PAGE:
She also, apparently, likes to leave the stuffies in her water bowl. Other reports have concluded that she is trying to “drown” the stuffies, but I would like to submit the hypothesis that she is simply trying to teach them to swim.

The sanctuary has to keep back up toys on hand, in either case, since they keep getting so wet, which is, so cute. ^_^

Porter said tha tno matter how attached she’s gotten, her greatest satisfaction comes when they are well enough to return to the wild, and that’s what she hopes for this otter too. However if she is just simply too nice for the wildthen she won’t be released back there, because liking humans that much would make living without them too dangerous.

In that case, she’ll be donated to an aquarium or wildlife center, and become a species ambassador. Then, she’ll finally get a name.

Happy Ottersday :#)


Otters & Their Waters

Tomorrow, February 26, the Mote Marine Laboratory & Aquarium in Sarasota, Florida, is opening a brand new otter exhibit(!) called Otters & Their Waters.


The exhibit will feature North American river otters and provide an otter’s-eye view of their watershed homes. Watersheds- lands that drain water toward rivers, estuaries and the sea- are important to people and myriad wildlife, including river otters, their prey and many animals from land to the coastal oceans where Mote Marine Laboratory scientists carry out their research.


Visitors will see three otters- Huck, Jane, and Pippi- that were orphaned too young to survive alone and so were raised by wildlife rehabilitators. Mote’s animal care specialists will work with the otters and educate guests during narrated training sessions. Huck, Jane and Pippi are all too tame to be released, and they will serve as ambassadors for their watershed homes at Mote.

"Huck" (Source:

Huck was found in September 2015 by a veterinarian in Melbourne, Fla. He was 5 months old and appeared to have issues using his hind legs. He was people-friendly, suggesting he might have been hand-raised. He received a veterinary checkup, and within days his hind leg issues seemed to be gone.

"Jane" (Source:

Jane was rescued in spring 2015 and came to Mote from an animal rehabilitation facility in Conway, South Carolina. At the time of rescue, she was about 4-6 weeks old and weighed only about two pounds. She weighed ten pounds on arrival at Mote. Jane and Pippi, raised at the same facility, enjoyed a diet that started with Gatorade (a source of electrolytes) and otter formula. At 8-10 weeks, they were weaned on a protein-rich diet including scrambled eggs, ground turkey and more, then eating fish and crab meat, and ultimately, whole fresh fish. They learned to swim in a bathtub and then a larger pool. Jane is more dominant than Pippi and loves to play in her sandbox.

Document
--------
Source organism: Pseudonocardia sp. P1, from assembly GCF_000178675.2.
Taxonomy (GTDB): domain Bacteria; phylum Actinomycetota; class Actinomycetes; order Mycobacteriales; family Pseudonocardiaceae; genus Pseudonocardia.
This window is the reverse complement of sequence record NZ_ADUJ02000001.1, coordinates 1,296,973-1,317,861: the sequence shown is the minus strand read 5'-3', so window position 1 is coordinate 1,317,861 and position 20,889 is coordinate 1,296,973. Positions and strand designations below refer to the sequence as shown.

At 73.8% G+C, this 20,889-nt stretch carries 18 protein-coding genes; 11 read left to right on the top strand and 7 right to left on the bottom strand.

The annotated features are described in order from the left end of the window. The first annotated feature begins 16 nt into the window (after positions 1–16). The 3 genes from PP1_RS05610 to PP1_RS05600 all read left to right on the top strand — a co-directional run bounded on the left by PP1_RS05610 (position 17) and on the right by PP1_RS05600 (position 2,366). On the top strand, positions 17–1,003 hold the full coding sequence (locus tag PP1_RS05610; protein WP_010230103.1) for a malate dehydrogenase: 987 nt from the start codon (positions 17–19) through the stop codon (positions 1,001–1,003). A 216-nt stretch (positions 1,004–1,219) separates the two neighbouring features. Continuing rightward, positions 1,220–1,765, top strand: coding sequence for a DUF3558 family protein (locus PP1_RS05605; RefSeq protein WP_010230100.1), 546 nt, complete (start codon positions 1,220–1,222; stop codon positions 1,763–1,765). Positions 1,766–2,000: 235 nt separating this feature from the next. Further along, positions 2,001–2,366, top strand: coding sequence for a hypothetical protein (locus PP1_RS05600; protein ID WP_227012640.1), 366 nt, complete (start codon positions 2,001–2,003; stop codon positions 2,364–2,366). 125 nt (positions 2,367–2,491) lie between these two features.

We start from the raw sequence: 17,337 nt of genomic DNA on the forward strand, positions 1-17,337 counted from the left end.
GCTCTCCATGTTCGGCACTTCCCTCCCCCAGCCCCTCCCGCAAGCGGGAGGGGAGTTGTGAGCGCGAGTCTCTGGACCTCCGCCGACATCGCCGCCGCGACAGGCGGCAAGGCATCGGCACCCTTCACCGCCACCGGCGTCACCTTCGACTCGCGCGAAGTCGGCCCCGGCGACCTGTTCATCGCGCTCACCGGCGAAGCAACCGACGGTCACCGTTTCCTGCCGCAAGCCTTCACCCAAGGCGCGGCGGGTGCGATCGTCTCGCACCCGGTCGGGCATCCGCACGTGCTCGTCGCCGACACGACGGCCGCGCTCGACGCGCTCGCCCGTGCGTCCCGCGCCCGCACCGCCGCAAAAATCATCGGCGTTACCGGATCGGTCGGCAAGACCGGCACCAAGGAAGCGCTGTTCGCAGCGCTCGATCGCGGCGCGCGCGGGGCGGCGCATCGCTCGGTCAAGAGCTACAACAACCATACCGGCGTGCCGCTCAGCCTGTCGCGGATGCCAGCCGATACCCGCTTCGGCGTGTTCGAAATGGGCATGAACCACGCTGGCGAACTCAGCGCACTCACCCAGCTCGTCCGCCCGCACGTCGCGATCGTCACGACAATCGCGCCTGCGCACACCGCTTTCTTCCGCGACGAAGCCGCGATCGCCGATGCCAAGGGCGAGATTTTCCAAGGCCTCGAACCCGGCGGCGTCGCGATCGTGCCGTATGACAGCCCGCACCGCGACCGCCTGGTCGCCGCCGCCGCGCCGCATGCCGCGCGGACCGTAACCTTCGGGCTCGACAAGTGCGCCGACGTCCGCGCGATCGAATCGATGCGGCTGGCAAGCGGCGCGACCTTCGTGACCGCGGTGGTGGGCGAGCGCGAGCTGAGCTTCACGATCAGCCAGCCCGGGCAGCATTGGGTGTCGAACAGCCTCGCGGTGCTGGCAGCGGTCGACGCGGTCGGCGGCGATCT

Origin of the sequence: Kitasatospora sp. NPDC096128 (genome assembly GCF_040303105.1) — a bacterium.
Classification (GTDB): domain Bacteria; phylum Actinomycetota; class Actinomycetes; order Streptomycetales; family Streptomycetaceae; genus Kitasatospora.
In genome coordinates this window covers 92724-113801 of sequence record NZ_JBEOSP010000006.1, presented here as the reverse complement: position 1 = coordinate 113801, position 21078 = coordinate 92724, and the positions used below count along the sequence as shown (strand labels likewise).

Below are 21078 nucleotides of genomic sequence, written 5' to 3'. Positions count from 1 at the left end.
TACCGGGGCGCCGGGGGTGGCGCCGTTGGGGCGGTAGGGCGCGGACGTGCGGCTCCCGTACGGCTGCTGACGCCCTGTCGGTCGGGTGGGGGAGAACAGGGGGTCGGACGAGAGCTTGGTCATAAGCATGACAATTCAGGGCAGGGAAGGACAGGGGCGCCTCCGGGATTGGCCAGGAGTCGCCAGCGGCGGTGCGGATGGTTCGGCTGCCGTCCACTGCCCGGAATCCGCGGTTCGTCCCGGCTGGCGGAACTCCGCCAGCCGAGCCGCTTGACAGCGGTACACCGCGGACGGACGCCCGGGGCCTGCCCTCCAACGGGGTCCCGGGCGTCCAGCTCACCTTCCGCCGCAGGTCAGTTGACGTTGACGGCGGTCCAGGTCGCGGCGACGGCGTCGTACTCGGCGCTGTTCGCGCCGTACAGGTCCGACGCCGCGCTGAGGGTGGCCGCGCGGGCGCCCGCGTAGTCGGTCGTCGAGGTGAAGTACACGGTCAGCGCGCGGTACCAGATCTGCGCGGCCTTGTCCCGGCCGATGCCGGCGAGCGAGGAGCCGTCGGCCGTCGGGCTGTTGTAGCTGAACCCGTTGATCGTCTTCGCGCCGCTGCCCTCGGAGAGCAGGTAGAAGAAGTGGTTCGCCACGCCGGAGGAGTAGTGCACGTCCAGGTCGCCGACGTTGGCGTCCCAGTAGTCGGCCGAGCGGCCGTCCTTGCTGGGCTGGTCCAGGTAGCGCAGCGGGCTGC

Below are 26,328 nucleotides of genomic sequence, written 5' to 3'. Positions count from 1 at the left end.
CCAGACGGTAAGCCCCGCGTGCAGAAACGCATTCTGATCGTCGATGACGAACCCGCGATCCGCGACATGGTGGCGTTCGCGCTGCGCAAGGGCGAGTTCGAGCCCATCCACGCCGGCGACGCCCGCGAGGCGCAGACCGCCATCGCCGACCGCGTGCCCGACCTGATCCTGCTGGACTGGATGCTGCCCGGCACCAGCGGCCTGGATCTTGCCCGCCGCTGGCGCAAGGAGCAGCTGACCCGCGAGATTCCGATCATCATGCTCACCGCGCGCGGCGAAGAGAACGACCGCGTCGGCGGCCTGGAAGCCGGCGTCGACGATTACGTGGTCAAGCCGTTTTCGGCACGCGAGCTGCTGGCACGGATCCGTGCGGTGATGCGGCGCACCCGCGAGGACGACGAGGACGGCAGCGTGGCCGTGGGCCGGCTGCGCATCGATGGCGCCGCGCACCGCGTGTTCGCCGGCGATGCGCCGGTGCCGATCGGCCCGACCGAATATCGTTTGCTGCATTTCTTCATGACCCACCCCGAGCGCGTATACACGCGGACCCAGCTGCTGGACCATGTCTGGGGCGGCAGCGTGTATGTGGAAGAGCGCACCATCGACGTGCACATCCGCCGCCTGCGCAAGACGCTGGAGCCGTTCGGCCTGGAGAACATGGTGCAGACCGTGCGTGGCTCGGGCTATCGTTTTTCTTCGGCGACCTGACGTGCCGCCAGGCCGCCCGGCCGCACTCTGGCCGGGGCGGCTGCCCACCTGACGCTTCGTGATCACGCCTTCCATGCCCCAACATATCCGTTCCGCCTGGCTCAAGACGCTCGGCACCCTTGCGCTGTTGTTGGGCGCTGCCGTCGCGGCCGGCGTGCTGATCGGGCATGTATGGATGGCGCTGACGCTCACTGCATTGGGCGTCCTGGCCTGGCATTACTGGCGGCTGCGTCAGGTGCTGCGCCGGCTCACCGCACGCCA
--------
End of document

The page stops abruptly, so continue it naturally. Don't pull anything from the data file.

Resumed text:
"Pippi" (Source:

Pippi was rescued in spring 2015 and came from the same Conway, S.C.-based facility as Jane. At the time of rescue, she was believed to be a week to 10 days younger than Jane and weighed 2.1 pounds. She weighed 7 pounds on arrival at Mote. Pippi is more shy and calm than Jane, with darker coloring around her face.


Please watch Mote’s web site and social media for upcoming announcements. Share your excitement with us by using #MoteOtters on social media.


Happy Ottersday :#)


Abandoned Sea Otter Pup Gets New Home in Chicago

Sea otter pup 719 was rescued by the Monterey Bay Aquarium Sea Otter Program, after she was separated from her mother during a terrible El Niño storm. After unsuccessfully trying to reunite he with her mother, they took her back to the Aquarium.

When 719 stranded, all of their available surrogates were already paired with other rescued pups, so their next option was to find a forever home for the pup. Luckily, friends and colleagues at Shedd Aquarium in Chicago, Illinois had room available in their sea otter exhibit!

Here’s a behind-the-scenes look at her journey from rescued pup to new member of the Shedd family. Thank-you YouTube Channel Monterey Bay Aquarium for this fantastic footage. I love the sounds of the waves at the beginning.

The Monterey Bay Aquarium has the only program in the world that focuses on rescuing and caring for stranded southern sea otter pups. They raise pups for release back into the wild, and try to place non-releasable pups in long-term homes at accredited U.S. aquariums and zoos.

Prepping a pup for release to the wild is an intensive, long-term project. After initial guidance through early developmental stages from our Sea Otter Program staff, pups must complete a survival skills class with one of our five resident female sea otters during a months-long surrogacy. It’s a lot of work for everyone involved!

Thank-you Monterey Bay and Shedd Aquarium for doing your part to save the Sea Otter. <3


Happy Ottersday :#)


Rehabilitating Scottish Otter Cubs

Due to record-breaking rainfall and flooding in Scotland this Winter, 21 otter cubs are being cared for by a dedicated team at the Scottish National Wildlife Rescue Center.


It may be surprising that an otter could be badly affected by rain and flooding, but the young aren’t very agile, and can get washed away from their family dens during floods.


The Scottish National Wildlife Rescue Center will care for them until they can be released back into the wild when the floods have subsided.

Thank-you for all your hard work and dedication!


Here’a an adorable clip of the BBC video on these orphaned otters (thanks to Youtube user Kyle P.)



To watch the entire 4 minute BBC video, click here.


Happy Ottersday :#)